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A pulmonary embolism is a cardiovascular disease that causes a blockage within the pulmonary artery.
These sorts of blockages, which are usually blood clots, can form anywhere in the body, and are not a problem until they encounter a vessel or artery that is too narrow to allow the embolus to pass through it. Similar clots that block blood flow in other areas of the body are known as a condition called deep vein thrombosis (DVT).
A pulmonary embolism derives its name from the exact artery that is affected by the blockage, which is the pulmonary artery. This artery is responsible for providing blood to the lungs. The importance of the pulmonary artery is what makes a pulmonary embolism such a serious and deadly occurrence.
Know the Signs of a Pulmonary Embolism
It is advised to seek immediate medical attention if you experience the following symptoms, as they are likely the beginnings of a pulmonary embolism:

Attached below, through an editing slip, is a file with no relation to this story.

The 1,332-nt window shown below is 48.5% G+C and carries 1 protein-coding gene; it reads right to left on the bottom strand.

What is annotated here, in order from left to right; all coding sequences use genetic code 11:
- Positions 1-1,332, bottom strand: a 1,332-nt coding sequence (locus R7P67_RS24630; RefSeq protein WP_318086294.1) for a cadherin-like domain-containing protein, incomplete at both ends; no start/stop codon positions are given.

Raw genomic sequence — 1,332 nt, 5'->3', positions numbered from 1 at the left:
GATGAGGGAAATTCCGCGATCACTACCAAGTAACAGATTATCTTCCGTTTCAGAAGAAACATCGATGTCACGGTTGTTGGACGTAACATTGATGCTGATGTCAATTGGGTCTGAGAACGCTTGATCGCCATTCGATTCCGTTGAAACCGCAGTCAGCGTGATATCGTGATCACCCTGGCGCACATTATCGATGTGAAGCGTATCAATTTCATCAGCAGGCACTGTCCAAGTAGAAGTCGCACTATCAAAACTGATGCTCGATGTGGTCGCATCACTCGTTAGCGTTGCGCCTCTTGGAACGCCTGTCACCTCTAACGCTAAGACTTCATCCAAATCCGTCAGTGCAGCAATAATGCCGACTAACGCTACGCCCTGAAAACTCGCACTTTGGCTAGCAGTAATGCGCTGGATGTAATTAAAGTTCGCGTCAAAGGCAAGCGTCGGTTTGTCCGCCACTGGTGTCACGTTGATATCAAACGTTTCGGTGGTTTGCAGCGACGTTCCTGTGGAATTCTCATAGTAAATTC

- Sharp, stabbing pain in the chest that worsens with an intake of breath
- Difficulty breathing
- Recurrent coughing, possibly with blood
- Quickening or irregular heartbeat
Overview of Treatment
Pulmonary embolisms often come on very quickly, leaving doctors little time to treat the condition. If a pulmonary embolism is spotted prior to a sudden attack, or after the highest-risk period has passed, then your physician will begin treatment by trying to shrink or remove the blockage in addition to starting preventative treatment for future embolisms.
Anticoagulant medications often work well to keep dangerous blood clots from forming, though they pose an added risk for potential excessive bleeding to occur. Attempts to compress the legs is also a popular preventive measure taken to avoid blood clots, as this compression will force the blood into the deep veins of the body instead of leaving it to pool and clot near the surface of the skin.
The individual’s lifestyle can also have a very significant impact on their risk for developing a pulmonary embolism. People who are not maintaining a healthy diet, engaging in regular physical activity, or have been long-time smokers are among those most likely to experience a life-threatening blood clot.